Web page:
Saturday, December 5, 2015

Databases Galore - 12

Fig. 1 @ over 1,000m (3,281 ft) deep
The GISS data on Antarctica was sparse like much of the data from that hostile region.

There aren't even any PSMSL tide gauge stations there.

I finally was able to use the data for all zones combined.

So the graphs (Fig. 1 - Fig. 4) are old in the sense that they only go up to a decade ago, or less.

The big take away is that the sub-surface ocean water, during the times covered, gets above freezing.

The glaciologists I quote here on Dredd Blog indicate that the sub-surface ice will melt when the water temperature touching it is at or near 0 deg. C, (32 deg. F).
Fig. 2 0m to 100m (328 ft)

Fig. 3 100m (328 ft) to 500m (1,640 ft)
More recent data will have to be used to fill in the gap from the time the GISS data ends (~2006) until the present.

That data will have to be the ARGO and AMA data (ARGO Southern Ocean, Antarctic Ocean, AMA same).
Fig. 4 500m (1,640 ft) to 1000m (3,281 ft)

So, I am looking at that data again, although I do not like the "netcdf" data format they use.

Mainly because last time I checked, the library tools for extracting it were kept too close to their vests (perhaps they have a commercial streak in them).

Anyway, I am checking out the status of those sources again, because it has been a year or so since I took a look at ARGO.

The main problem, however, is that the ARGO robotic buoys are quite far away from the coast (Buoy/Float Map).

The closest ARGO float to the ice shelf seems to be the 1901251 Argo Profiling Float operated by Britain.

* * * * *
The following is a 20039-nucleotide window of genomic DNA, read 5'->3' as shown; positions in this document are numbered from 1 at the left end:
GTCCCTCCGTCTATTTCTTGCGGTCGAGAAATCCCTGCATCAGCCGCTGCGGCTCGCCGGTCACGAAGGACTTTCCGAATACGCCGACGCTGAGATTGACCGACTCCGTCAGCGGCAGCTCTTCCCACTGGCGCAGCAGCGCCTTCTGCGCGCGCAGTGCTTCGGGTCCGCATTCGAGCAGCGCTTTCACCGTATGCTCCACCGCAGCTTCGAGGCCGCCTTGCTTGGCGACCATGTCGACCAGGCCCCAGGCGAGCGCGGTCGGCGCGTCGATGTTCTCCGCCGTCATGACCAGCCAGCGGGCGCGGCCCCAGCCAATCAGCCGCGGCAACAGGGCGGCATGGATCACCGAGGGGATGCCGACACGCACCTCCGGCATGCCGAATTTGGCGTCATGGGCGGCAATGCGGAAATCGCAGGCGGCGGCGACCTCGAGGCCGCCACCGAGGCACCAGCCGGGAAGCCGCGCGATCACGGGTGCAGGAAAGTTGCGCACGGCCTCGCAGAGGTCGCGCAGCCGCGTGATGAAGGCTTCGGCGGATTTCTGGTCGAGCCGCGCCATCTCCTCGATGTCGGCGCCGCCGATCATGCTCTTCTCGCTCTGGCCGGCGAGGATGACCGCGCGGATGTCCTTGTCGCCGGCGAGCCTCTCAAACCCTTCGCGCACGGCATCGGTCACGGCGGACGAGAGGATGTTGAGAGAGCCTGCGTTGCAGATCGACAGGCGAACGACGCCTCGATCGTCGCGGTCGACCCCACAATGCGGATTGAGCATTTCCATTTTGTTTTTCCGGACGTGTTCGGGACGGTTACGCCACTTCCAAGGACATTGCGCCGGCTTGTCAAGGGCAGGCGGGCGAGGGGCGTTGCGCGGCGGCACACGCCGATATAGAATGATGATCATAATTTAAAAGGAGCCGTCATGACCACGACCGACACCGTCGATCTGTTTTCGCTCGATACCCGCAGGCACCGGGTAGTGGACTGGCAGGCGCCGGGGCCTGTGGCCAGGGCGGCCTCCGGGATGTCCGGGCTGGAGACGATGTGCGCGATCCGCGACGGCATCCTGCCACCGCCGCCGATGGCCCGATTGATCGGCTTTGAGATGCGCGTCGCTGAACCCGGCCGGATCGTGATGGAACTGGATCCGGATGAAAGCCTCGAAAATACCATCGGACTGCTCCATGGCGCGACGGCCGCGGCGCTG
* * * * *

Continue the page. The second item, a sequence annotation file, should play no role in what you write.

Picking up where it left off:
Fig. 5 (Zones bq,br,bm,bn,bo,bq)

Fig. 6  (Zones bq,br,bm,bn,bo,bq)
UPDATE: The ARGO system is still inadequate, because the floats are too far away from Antarctica.

So, I took another look at the same GISS database I have been using.

I limited the inquiry to ocean temperatures above 0 deg. C (32 deg. F).

Any water temperature above 0 deg. C (32 deg. F) will tend to cause ice shelves and ice sheets to melt when and where that water contacts the ice.

I made two graphs to help visualize what has been going on down there under the Southern Ocean (a.k.a. Antarctic Ocean).

The graph @ Fig. 5 shows ocean temperatures from 0C (32 F) to 2.4C (36.32 F) at depths from 0m (surface) to 800m (2,625 ft) deep.

Note that the warmest water is at about the 400m (1,300 ft) depth (Fig. 5).

The graph @ Fig. 6 shows the high water temperature, at all depths, for each year from 1964 to 2006.

What these graphs show, then, is that water warm enough to melt subsurface ice has been around and under the surface of the Antarctic ocean for a long time.

To fill in the gap from 2006 to the most recent events, one can read some scientific papers published on the subject.

Papers which indicate that warmer water at about the 400m subsurface mark (as in Fig. 5) is still melting ice sheets and ice shelves in Antarctica:
"Warm modified Circumpolar Deep Water, which has been linked to glacier retreat in West Antarctica, has been observed in summer and winter on the nearby continental shelf beneath 400 to 500 m of cool Antarctic Surface Water" [in E. Antarctica too].
(Nature). Thus, we can conclude that the beat goes on (Why Sea Level Rise May Be The Greatest Threat To Civilization - 3).

The next post in this series is here, the previous post in this series is here.


  1. Why don't we hear about this in the news media as much as we hear about the Kardasians?

  2. Apparently nobody is interested (as has been "pre-decided" for mass consumption).


  3. Would you like a little ice with your drink because soon the only place you'll get it from is the fridge.

    1. Way before the ice sheets of Greenland and Antarctica are completely gone, civilization as we know it (including the fridge), will be long gone.